As more and more speculators and genuine buyers went long, those who sold short would be squeezed, and when they panic and trigger cut loss levels, the short covering would result in more buying activity, thus propelling the futures and options prices.
As we can see from the recycling of petrodollars, most of the supernormal gains from higher oil prices have been recycled to buy important big companies in other industries via richer sovereign wealth funds.
From the records, there had been significant under-investment in the efforts to locate new oil wells, though that figure has risen over the last two years, thanks to much steeper oil prices. This means that supply is likely to be still flat going forward as new oil finds will take time.
Buildup in foreign assets continues, the 15 emerging market oil exporters may have spent US$420bil in 2007, similar to that of 2006, and might balloon to over US$600bil if oil averages US$100 a barrel this year.
If the world is headed for a recession, then there is no way oil can stay above US$120 for long. However, all indicators show that most countries are grappling with inflationary pressures, most of that from the higher prices of commodities now working their way into food prices.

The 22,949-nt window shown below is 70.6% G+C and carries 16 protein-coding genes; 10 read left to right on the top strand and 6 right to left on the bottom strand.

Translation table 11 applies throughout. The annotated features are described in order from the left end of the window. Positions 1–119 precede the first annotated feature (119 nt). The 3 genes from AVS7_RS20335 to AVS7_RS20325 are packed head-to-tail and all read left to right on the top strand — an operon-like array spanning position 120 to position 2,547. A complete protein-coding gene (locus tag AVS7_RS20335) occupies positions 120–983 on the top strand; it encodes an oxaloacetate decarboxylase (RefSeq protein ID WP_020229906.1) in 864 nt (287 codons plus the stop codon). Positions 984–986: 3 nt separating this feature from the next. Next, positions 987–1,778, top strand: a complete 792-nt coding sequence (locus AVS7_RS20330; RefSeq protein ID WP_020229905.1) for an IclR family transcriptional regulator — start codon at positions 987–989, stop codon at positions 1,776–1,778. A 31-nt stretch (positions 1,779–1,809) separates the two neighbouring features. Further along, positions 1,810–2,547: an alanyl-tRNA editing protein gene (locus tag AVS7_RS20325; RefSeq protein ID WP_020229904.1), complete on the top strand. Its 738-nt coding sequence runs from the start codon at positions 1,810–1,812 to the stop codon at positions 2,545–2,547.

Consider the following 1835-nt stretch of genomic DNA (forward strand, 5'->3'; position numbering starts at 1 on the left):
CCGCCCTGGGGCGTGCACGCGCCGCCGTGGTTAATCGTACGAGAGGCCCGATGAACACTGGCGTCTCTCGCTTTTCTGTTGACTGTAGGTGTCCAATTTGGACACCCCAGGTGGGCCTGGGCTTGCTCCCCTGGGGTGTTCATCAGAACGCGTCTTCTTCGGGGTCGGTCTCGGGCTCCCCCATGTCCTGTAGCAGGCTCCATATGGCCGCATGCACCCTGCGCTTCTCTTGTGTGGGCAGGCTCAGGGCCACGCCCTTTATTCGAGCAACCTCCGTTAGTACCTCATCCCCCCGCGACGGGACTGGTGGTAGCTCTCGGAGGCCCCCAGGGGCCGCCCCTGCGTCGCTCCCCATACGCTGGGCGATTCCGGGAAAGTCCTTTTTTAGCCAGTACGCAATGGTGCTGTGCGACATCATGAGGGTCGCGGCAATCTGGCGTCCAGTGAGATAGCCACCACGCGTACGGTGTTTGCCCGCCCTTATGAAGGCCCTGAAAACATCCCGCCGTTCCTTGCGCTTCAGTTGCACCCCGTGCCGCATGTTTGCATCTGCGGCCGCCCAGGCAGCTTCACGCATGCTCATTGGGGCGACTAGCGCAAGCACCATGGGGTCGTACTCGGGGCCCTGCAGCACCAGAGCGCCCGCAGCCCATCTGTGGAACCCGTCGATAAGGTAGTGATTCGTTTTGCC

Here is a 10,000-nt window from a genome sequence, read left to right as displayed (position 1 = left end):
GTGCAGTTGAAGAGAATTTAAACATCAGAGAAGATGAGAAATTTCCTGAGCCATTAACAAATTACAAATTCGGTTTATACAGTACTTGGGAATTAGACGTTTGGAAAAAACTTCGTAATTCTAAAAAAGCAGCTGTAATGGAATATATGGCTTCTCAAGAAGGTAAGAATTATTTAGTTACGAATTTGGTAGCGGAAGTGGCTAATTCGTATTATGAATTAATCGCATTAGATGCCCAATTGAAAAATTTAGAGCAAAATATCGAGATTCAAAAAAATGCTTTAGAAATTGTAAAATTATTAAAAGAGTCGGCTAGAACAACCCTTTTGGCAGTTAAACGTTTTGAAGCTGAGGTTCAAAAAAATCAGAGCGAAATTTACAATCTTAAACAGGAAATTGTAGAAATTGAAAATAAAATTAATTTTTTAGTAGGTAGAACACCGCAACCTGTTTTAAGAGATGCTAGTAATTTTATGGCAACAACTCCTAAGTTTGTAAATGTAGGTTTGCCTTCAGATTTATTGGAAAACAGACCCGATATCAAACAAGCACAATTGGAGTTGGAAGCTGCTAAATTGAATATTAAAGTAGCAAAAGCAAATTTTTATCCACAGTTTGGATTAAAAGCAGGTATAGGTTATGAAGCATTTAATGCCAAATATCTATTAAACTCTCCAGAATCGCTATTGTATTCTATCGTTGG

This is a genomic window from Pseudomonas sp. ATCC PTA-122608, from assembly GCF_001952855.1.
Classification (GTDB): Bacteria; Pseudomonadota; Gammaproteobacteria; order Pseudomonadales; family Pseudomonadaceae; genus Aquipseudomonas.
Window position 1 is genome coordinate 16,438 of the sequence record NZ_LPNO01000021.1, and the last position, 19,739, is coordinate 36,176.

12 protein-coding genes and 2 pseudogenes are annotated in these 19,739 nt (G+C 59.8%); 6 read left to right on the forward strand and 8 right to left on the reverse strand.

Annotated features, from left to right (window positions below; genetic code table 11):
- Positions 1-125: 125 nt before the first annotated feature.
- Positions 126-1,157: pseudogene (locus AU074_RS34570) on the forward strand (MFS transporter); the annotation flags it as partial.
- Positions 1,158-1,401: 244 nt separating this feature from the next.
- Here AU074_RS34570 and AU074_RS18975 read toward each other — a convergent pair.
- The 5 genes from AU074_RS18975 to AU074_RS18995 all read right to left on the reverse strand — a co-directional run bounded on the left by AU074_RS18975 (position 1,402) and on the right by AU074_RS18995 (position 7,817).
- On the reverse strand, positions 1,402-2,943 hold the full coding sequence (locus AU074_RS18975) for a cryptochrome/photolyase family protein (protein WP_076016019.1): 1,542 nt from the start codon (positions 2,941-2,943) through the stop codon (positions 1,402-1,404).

Many nations are also grappling with the enormous subsidy that is involved in keeping fuel prices from spiralling in their domestic economies.
Despite the growth in speculators in commodity prices, most of the fundamentals lead to the conclusion that much of the gains have been due to genuine demand and real supply factors. Even if you strip out the speculative element currently, it is unlikely to see oil below US$110 from the current US$130 level.
Hoping for a pullback
The removal of subsidies will reduce demand for oil. Even at current levels, there have been some shift in consumption behaviour owing to higher oil prices. Trying to defuse inflationary pressure will generally mean higher interest rates to rein in the economy. While we probably won’t see a global recession, that move alone will pull back some of the growth momentum, as evidenced in most of Asia.